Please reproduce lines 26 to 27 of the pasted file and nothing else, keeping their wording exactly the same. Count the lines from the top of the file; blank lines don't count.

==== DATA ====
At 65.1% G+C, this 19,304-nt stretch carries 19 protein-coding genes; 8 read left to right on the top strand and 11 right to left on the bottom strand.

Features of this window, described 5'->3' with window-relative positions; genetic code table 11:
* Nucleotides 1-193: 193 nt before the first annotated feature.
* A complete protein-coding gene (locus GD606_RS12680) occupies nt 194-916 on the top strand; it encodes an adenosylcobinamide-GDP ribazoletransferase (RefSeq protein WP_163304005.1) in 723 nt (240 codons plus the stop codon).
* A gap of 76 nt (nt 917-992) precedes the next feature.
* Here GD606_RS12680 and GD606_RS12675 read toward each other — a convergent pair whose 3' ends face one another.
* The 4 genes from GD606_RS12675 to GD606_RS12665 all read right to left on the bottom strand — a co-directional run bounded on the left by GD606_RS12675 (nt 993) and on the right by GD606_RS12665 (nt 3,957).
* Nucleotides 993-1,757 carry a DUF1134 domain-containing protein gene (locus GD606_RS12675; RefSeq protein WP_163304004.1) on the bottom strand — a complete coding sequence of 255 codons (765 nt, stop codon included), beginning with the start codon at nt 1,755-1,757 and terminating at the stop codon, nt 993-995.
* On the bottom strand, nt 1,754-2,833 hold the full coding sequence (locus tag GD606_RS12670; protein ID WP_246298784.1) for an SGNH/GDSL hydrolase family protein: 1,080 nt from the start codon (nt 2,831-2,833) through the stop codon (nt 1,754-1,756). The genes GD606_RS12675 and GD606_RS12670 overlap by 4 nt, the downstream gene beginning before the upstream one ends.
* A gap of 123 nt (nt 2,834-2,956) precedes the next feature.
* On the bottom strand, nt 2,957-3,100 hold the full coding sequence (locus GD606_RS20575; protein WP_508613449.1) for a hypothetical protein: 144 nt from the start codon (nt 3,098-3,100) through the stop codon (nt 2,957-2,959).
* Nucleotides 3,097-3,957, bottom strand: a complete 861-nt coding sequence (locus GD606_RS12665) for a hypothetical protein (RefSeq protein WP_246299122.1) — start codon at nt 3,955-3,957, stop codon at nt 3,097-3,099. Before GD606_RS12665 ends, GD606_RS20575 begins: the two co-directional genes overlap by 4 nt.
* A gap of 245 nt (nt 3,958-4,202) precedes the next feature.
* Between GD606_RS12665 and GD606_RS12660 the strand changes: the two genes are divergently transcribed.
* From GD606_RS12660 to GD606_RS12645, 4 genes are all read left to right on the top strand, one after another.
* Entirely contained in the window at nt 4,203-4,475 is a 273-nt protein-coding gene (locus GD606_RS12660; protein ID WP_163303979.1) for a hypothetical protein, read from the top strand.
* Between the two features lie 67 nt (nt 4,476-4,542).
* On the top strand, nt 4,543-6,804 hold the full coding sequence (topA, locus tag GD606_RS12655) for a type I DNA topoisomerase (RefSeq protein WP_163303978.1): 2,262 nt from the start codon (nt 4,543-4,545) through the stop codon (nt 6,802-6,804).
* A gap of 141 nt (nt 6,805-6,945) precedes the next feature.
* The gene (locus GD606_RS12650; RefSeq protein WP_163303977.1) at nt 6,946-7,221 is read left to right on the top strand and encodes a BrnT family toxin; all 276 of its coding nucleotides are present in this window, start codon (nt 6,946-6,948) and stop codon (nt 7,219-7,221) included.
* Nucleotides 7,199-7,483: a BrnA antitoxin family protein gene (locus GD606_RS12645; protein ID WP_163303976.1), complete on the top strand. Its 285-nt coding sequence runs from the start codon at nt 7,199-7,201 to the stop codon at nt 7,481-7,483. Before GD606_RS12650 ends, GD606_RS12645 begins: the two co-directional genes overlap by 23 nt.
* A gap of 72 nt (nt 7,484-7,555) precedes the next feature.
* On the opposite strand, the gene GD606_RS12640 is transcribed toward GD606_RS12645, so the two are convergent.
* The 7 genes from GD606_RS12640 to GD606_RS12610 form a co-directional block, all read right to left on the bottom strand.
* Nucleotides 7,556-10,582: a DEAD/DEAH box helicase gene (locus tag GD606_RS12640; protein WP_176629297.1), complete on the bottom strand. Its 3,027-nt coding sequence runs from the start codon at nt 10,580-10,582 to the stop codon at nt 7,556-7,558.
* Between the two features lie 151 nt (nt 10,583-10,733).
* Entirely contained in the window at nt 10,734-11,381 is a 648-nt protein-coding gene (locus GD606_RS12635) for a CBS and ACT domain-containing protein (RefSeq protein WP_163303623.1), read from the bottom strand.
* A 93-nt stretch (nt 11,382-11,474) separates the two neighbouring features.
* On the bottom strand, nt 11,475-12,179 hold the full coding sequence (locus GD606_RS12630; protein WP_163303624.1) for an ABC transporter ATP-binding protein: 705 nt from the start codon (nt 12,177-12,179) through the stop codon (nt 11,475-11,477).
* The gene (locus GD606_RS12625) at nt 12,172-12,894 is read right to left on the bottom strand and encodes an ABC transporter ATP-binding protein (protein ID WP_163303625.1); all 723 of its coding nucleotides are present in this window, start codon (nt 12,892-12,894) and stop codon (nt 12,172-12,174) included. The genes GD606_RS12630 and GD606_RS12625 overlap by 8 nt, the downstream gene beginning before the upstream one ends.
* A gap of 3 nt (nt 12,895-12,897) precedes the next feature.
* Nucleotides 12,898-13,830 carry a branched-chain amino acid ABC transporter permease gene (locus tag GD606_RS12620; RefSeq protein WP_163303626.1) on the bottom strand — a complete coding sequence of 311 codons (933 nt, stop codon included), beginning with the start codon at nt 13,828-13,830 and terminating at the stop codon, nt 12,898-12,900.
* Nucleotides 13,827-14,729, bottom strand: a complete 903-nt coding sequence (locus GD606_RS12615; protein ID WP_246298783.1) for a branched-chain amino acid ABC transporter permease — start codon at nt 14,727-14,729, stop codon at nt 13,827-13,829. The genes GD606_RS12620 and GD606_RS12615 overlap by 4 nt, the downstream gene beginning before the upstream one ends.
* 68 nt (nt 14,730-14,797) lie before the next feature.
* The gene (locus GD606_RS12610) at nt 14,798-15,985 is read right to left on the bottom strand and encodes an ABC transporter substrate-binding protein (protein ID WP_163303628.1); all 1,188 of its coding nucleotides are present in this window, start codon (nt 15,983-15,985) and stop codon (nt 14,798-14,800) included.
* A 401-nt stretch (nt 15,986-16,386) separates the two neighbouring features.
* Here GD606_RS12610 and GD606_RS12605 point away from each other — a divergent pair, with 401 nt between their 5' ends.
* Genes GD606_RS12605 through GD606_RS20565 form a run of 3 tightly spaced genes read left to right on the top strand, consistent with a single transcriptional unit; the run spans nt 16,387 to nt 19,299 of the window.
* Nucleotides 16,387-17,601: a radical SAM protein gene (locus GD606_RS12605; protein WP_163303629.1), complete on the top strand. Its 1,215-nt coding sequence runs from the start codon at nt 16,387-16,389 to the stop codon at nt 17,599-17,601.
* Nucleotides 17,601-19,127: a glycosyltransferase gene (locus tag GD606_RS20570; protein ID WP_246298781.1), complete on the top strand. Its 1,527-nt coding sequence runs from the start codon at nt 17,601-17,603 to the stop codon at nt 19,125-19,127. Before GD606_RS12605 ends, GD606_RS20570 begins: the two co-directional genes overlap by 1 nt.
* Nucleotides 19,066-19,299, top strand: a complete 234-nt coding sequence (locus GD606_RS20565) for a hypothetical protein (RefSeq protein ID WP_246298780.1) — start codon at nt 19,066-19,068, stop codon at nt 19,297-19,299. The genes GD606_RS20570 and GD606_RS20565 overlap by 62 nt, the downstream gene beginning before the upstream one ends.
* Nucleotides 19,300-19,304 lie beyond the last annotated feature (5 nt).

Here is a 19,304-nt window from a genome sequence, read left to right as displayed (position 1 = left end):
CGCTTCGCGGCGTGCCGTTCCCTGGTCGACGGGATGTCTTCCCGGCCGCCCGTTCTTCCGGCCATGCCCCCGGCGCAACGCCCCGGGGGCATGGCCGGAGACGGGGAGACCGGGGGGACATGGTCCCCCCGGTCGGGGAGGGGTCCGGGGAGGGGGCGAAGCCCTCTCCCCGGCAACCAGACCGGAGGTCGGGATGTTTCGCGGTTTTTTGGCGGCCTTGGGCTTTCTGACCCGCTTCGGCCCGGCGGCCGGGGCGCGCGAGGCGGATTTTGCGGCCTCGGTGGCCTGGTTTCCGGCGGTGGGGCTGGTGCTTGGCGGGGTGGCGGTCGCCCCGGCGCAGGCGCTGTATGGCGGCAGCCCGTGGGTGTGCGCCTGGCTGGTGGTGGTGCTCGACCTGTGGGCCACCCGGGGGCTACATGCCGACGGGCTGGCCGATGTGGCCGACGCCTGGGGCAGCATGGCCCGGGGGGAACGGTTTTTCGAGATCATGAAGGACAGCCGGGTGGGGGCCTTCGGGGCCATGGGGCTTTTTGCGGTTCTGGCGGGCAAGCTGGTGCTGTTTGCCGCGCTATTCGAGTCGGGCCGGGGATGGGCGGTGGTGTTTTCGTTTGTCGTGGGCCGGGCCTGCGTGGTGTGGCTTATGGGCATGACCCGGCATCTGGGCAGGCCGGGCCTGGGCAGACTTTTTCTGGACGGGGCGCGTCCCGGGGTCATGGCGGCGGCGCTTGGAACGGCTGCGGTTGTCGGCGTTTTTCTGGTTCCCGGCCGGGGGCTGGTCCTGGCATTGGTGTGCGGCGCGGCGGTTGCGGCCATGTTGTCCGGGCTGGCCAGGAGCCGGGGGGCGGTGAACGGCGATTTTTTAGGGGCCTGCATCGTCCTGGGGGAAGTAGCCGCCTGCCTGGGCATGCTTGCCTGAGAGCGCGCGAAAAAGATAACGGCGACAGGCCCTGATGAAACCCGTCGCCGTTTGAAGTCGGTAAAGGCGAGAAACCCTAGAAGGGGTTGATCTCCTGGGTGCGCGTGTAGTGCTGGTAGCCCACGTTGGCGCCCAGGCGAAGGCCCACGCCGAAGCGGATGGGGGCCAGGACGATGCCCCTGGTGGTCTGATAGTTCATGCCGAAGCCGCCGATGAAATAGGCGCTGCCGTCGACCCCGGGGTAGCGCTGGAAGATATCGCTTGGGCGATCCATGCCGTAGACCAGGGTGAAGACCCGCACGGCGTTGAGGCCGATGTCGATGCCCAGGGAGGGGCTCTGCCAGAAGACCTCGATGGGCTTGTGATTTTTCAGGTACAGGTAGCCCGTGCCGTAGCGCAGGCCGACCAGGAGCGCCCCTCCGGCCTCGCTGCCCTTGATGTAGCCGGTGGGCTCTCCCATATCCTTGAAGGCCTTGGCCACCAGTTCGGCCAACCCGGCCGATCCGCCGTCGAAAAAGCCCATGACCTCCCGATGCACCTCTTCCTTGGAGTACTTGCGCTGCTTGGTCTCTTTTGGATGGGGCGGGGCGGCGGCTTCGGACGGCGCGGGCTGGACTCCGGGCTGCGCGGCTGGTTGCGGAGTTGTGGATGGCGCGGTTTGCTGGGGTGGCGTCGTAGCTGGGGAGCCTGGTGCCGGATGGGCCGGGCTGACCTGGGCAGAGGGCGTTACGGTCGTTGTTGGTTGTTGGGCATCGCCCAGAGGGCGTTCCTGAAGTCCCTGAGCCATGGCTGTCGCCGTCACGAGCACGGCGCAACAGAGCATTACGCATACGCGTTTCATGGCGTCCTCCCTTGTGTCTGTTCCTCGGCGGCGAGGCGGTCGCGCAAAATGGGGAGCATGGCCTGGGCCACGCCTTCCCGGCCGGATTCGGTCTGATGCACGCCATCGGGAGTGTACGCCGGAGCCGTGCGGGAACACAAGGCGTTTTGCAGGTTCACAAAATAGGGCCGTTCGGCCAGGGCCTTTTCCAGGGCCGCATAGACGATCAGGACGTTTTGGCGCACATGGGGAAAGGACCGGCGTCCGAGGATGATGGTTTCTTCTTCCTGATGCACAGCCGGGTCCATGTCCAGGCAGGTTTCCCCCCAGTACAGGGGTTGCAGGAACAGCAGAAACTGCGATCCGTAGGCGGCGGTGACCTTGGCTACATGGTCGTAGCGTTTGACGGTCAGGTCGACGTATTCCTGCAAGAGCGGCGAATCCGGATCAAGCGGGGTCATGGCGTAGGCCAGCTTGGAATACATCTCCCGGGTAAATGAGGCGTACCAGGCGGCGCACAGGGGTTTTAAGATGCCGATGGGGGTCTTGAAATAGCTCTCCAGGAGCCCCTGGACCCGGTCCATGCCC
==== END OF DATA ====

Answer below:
* Between the two features lie 151 nt (nt 10,583-10,733).
* Entirely contained in the window at nt 10,734-11,381 is a 648-nt protein-coding gene (locus GD606_RS12635) for a CBS and ACT domain-containing protein (RefSeq protein WP_163303623.1), read from the bottom strand.